The original Customs Buildings, it is now the home to the Bundaberg Art Gallery. It boasts an impressive artistic makeover. It was completed in 1902 and is an indication of how important Bundaberg was as both a port and the centre of the sugar industry at the time. It was designed by John Smith Murdoch and cost £4,398 to build. The Bundaberg Council website notes: "The prominence and high quality of the design of the building, although now substantially modified, provides evidence of the importance of the customs service in Queensland." For a more detailed description check out http://www.bundaberg.qld.gov.au/files/HM_Customs_House_former.pdf.

8. Burnett River Bridge
This historic structure was built in 1899 and opened in 1900 replacing the ferry transport system. It was designed by Alfred Barton Brady, a noted Queensland public architect. The Queensland Heritage Register notes that the bridge "has a single metal truss span of 48.8 metres and metal lattice trusses with a curved upper chord. It carries a 7.3 metre roadway and a footpath. The metal deck spans between the lower chords of the trusses. Flanking the entrances to the bridge and rising above the trusses are 'L' shaped concrete pylons, square in appearance from the roadway. They are neo-classical in influence and have a Doric style entablature on a rusticated base. There are lights on decorative metal brackets facing the approaches." For a more detailed description check out https://environment.ehp.qld.gov.au/heritage-register/detail/?id=600367.

9. Commercial Bank
The superb Commercial Bank building, on the corner of Maryborough and Bourbong Streets, was completed to a design by George Allen Mansfield in 1891. Now listed on the National Estate its colonnades, cast-iron balustrade, French windows, excellent cedar joinery and elaborate staircase all highlight the importance of Bundaberg at the time. The Queensland Heritage Register notes of its significance that it is "architecturally significant as a surviving, substantially intact example of 1880s boom-era architecture. It is important in demonstrating the principal characteristics of its type: a substantial two-storeyed brick building which combined banking chamber and offices and bank manager's residence; which is designed to accommodate the warm Queensland climate, as illustrated by the wide surrounding verandahs to both levels and numerous windows and french doors; and which is designed to impress." For a more detailed description check out https://environment.ehp.qld.gov.au/heritage-register/detail/?id=600363.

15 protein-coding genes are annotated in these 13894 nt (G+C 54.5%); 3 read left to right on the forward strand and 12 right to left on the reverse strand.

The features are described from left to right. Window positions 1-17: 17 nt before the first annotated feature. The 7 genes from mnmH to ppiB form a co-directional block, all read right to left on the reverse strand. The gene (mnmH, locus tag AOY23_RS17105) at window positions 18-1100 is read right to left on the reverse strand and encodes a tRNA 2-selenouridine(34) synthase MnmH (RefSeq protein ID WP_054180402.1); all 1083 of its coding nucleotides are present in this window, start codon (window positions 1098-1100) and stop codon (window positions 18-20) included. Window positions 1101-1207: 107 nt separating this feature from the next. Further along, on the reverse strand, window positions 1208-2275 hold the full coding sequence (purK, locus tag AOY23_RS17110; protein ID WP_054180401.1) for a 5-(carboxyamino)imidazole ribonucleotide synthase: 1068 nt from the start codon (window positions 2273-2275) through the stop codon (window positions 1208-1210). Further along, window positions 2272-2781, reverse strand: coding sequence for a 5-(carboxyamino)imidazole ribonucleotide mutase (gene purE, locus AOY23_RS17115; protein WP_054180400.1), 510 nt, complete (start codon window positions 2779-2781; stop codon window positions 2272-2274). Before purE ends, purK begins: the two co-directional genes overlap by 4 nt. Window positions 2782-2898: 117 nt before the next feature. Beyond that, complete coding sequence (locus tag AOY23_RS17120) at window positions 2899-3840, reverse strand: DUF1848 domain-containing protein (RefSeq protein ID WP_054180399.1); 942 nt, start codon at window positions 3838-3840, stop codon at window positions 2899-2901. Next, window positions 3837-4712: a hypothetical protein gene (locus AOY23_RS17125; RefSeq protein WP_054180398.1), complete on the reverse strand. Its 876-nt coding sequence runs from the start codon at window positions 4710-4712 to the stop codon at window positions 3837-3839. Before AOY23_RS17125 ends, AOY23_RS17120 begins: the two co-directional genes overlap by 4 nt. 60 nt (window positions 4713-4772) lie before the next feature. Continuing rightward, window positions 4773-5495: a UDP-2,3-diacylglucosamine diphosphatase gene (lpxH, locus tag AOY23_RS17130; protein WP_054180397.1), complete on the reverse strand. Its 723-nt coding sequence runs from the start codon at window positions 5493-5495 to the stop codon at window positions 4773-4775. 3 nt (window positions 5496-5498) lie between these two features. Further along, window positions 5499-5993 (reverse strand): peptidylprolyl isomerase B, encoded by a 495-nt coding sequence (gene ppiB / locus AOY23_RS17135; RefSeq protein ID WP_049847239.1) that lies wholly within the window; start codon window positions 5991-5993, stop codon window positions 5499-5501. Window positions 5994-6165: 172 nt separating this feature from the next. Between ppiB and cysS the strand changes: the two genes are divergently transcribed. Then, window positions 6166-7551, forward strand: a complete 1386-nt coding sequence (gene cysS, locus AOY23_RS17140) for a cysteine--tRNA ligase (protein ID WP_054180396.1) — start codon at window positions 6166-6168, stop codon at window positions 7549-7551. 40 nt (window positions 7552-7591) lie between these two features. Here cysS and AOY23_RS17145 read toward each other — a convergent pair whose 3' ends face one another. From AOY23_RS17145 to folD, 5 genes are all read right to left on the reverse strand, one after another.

10. St Andrews Church
Located on the corner of Maryborough and Woongarra Street, St Andrews Church, built in 1932 to replace an earlier Presbyterian Church built in 1882, was designed by prominent Brisbane architect, Lange L. Powell. The Queensland Heritage Register records that it is "Designed in the Gothic style, the body of the church is cruciform in shape and is positioned north-south such that the sanctuary faces north. The building is constructed of variegated and multi-coloured bricks, with decorative cement dressings on the external walls. The roof is clad with fibrous-cement tiles. The building is laid on a cement foundation and its maximum overall dimensions are 115 feet by 41 feet. A carillon tower of 'battlement design', attached to the eastern side of the building, dominates the building. The tower measures 71 feet in height and slightly tapers toward the top. Each face of the tower has decorative arched openings and is crowned with the cross of St Andrew on the middle battlement. The tower contains a carillon, or set of bells, one of which bears the emblem of the burning bush and a dedication to the memory of members of the Pierson family. A First World War Honour Board is located in the Tower entry and later memorials have been added." For more detailed information check out https://environment.ehp.qld.gov.au/heritage-register/detail/?id=602489.

11. Christ Church
Located on the corner of Maryborough and Woongarra Street, opposite St Andrews Church, is Christ Church, a handsome sandstone building with a distinct Norman flavour. The Bundaberg Council website notes that "The church building is particularly large and visually dominant in its corner location; its size is clearly intended to reflect the importance of the Anglican faith and community in Bundaberg. The employment of the distinctive English Gothic architectural design reflects aesthetic ideals associated with rural English towns, which is consistent with the agricultural significance of Bundaberg at the time and throughout its later history ... The church consists of a large red brick building with tiled gable roof. It is designed in English Gothic style and it displays the characteristic features of pointed arched arcades and architraves, narrow lancet windows, buttresses and vaulted ceiling." For more detail check out http://www.bundaberg.qld.gov.au/files/Christ_Church_Bundaberg.pdf.

12. Bert Hinkler Memorial